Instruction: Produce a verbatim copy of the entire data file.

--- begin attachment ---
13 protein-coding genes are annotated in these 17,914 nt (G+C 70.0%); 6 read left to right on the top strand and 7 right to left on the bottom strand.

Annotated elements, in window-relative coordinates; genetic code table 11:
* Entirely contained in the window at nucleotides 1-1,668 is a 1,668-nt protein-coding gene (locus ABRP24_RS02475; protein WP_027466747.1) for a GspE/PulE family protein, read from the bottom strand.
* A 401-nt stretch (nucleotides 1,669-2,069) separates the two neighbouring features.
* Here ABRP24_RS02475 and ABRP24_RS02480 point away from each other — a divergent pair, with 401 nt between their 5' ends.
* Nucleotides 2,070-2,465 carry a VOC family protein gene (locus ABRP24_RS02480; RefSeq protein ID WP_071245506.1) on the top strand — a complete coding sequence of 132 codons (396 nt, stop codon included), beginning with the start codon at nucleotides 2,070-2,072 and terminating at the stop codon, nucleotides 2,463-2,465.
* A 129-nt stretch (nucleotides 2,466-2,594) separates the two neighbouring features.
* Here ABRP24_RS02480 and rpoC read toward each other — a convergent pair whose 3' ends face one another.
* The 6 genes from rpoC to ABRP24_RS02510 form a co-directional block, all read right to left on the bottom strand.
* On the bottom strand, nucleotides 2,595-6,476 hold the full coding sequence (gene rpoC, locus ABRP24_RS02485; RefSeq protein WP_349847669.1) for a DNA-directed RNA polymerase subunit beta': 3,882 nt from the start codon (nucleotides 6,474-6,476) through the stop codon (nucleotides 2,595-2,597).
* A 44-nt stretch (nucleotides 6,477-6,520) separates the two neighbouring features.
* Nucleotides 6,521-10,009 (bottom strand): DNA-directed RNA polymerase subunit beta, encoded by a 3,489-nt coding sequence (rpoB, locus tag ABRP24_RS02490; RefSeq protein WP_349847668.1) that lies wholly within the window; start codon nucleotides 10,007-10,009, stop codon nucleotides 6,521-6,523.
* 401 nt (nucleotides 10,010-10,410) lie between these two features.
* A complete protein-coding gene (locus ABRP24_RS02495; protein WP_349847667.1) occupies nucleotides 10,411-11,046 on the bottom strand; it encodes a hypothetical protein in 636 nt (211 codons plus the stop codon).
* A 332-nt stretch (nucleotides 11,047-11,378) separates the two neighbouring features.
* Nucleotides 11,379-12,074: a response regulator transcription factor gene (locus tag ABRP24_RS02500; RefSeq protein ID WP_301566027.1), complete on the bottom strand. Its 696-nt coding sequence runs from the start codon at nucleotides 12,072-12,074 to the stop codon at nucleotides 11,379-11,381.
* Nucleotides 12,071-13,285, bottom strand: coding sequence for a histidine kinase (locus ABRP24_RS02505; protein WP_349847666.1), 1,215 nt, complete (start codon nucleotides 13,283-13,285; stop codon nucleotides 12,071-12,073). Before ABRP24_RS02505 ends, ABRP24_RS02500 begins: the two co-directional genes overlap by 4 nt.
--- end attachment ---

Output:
13 protein-coding genes are annotated in these 17,914 nt (G+C 70.0%); 6 read left to right on the top strand and 7 right to left on the bottom strand.

Annotated elements, in window-relative coordinates; genetic code table 11:
* Entirely contained in the window at nucleotides 1-1,668 is a 1,668-nt protein-coding gene (locus ABRP24_RS02475; protein WP_027466747.1) for a GspE/PulE family protein, read from the bottom strand.
* A 401-nt stretch (nucleotides 1,669-2,069) separates the two neighbouring features.
* Here ABRP24_RS02475 and ABRP24_RS02480 point away from each other — a divergent pair, with 401 nt between their 5' ends.
* Nucleotides 2,070-2,465 carry a VOC family protein gene (locus ABRP24_RS02480; RefSeq protein ID WP_071245506.1) on the top strand — a complete coding sequence of 132 codons (396 nt, stop codon included), beginning with the start codon at nucleotides 2,070-2,072 and terminating at the stop codon, nucleotides 2,463-2,465.
* A 129-nt stretch (nucleotides 2,466-2,594) separates the two neighbouring features.
* Here ABRP24_RS02480 and rpoC read toward each other — a convergent pair whose 3' ends face one another.
* The 6 genes from rpoC to ABRP24_RS02510 form a co-directional block, all read right to left on the bottom strand.
* On the bottom strand, nucleotides 2,595-6,476 hold the full coding sequence (gene rpoC, locus ABRP24_RS02485; RefSeq protein WP_349847669.1) for a DNA-directed RNA polymerase subunit beta': 3,882 nt from the start codon (nucleotides 6,474-6,476) through the stop codon (nucleotides 2,595-2,597).
* A 44-nt stretch (nucleotides 6,477-6,520) separates the two neighbouring features.
* Nucleotides 6,521-10,009 (bottom strand): DNA-directed RNA polymerase subunit beta, encoded by a 3,489-nt coding sequence (rpoB, locus tag ABRP24_RS02490; RefSeq protein WP_349847668.1) that lies wholly within the window; start codon nucleotides 10,007-10,009, stop codon nucleotides 6,521-6,523.
* 401 nt (nucleotides 10,010-10,410) lie between these two features.
* A complete protein-coding gene (locus ABRP24_RS02495; protein WP_349847667.1) occupies nucleotides 10,411-11,046 on the bottom strand; it encodes a hypothetical protein in 636 nt (211 codons plus the stop codon).
* A 332-nt stretch (nucleotides 11,047-11,378) separates the two neighbouring features.
* Nucleotides 11,379-12,074: a response regulator transcription factor gene (locus tag ABRP24_RS02500; RefSeq protein ID WP_301566027.1), complete on the bottom strand. Its 696-nt coding sequence runs from the start codon at nucleotides 12,072-12,074 to the stop codon at nucleotides 11,379-11,381.
* Nucleotides 12,071-13,285, bottom strand: coding sequence for a histidine kinase (locus ABRP24_RS02505; protein WP_349847666.1), 1,215 nt, complete (start codon nucleotides 13,283-13,285; stop codon nucleotides 12,071-12,073). Before ABRP24_RS02505 ends, ABRP24_RS02500 begins: the two co-directional genes overlap by 4 nt.